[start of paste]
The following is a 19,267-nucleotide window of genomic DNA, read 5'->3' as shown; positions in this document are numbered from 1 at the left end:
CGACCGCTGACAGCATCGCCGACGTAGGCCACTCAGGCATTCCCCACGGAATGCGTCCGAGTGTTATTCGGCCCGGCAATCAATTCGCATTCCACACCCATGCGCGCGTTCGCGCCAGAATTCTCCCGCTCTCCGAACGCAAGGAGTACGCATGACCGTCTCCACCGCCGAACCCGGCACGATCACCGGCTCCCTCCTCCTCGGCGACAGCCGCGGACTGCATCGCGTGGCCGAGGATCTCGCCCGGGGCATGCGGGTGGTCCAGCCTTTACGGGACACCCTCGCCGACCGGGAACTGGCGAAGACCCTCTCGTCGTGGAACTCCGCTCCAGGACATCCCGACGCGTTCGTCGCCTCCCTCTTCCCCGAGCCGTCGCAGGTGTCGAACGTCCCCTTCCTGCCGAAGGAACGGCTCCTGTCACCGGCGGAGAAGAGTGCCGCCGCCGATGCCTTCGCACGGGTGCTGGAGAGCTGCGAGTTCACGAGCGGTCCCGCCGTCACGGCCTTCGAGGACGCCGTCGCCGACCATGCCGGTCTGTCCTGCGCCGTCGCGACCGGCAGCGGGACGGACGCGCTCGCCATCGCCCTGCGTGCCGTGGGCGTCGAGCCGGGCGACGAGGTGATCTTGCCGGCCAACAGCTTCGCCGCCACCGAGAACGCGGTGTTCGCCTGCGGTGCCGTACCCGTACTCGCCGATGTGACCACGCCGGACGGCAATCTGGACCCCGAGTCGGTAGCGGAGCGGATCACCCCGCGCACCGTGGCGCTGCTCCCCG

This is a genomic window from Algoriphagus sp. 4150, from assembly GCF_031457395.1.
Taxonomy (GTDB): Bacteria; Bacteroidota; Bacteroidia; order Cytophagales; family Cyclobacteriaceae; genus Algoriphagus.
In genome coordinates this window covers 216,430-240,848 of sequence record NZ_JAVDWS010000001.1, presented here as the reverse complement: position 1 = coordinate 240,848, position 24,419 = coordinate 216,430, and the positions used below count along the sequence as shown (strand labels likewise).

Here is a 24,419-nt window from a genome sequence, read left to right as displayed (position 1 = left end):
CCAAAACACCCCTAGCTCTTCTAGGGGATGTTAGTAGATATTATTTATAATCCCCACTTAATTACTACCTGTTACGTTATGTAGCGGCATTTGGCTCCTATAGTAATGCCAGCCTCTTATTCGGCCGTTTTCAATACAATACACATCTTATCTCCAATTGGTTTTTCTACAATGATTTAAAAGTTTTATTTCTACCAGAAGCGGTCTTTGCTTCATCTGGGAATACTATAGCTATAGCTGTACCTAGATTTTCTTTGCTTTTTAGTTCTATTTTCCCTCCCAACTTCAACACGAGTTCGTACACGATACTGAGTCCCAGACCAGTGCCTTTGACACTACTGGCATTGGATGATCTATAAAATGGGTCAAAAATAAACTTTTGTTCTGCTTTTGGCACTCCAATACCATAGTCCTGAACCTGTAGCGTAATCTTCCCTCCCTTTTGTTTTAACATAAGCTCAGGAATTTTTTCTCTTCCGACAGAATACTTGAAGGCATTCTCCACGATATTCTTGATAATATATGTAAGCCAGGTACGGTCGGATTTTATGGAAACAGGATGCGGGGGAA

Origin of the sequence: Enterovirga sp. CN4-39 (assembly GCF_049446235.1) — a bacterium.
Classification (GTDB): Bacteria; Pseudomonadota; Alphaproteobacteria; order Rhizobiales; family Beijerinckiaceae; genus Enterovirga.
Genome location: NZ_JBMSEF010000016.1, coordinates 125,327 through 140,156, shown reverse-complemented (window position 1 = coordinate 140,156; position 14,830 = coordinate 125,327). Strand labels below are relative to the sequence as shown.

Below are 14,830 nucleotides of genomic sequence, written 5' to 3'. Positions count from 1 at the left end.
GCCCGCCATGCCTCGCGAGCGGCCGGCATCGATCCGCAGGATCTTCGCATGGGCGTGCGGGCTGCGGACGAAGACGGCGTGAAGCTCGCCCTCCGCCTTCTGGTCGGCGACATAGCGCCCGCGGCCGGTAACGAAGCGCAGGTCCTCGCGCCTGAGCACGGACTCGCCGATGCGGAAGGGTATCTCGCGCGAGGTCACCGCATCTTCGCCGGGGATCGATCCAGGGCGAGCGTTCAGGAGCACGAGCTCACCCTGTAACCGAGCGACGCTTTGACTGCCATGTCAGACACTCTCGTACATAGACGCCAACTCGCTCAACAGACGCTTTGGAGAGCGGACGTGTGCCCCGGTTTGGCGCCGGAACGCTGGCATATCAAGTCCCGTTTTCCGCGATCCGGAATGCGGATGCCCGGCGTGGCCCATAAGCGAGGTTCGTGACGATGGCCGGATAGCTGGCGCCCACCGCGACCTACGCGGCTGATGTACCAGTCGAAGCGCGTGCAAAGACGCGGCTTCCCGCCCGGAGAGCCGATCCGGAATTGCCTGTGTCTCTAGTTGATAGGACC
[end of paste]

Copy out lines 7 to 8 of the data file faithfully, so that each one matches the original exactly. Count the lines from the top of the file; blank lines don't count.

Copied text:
CCAAAACACCCCTAGCTCTTCTAGGGGATGTTAGTAGATATTATTTATAATCCCCACTTAATTACTACCTGTTACGTTATGTAGCGGCATTTGGCTCCTATAGTAATGCCAGCCTCTTATTCGGCCGTTTTCAATACAATACACATCTTATCTCCAATTGGTTTTTCTACAATGATTTAAAAGTTTTATTTCTACCAGAAGCGGTCTTTGCTTCATCTGGGAATACTATAGCTATAGCTGTACCTAGATTTTCTTTGCTTTTTAGTTCTATTTTCCCTCCCAACTTCAACACGAGTTCGTACACGATACTGAGTCCCAGACCAGTGCCTTTGACACTACTGGCATTGGATGATCTATAAAATGGGTCAAAAATAAACTTTTGTTCTGCTTTTGGCACTCCAATACCATAGTCCTGAACCTGTAGCGTAATCTTCCCTCCCTTTTGTTTTAACATAAGCTCAGGAATTTTTTCTCTTCCGACAGAATACTTGAAGGCATTCTCCACGATATTCTTGATAATATATGTAAGCCAGGTACGGTCGGATTTTATGGAAACAGGATGCGGGGGAA

Origin of the sequence: Enterovirga sp. CN4-39 (assembly GCF_049446235.1) — a bacterium.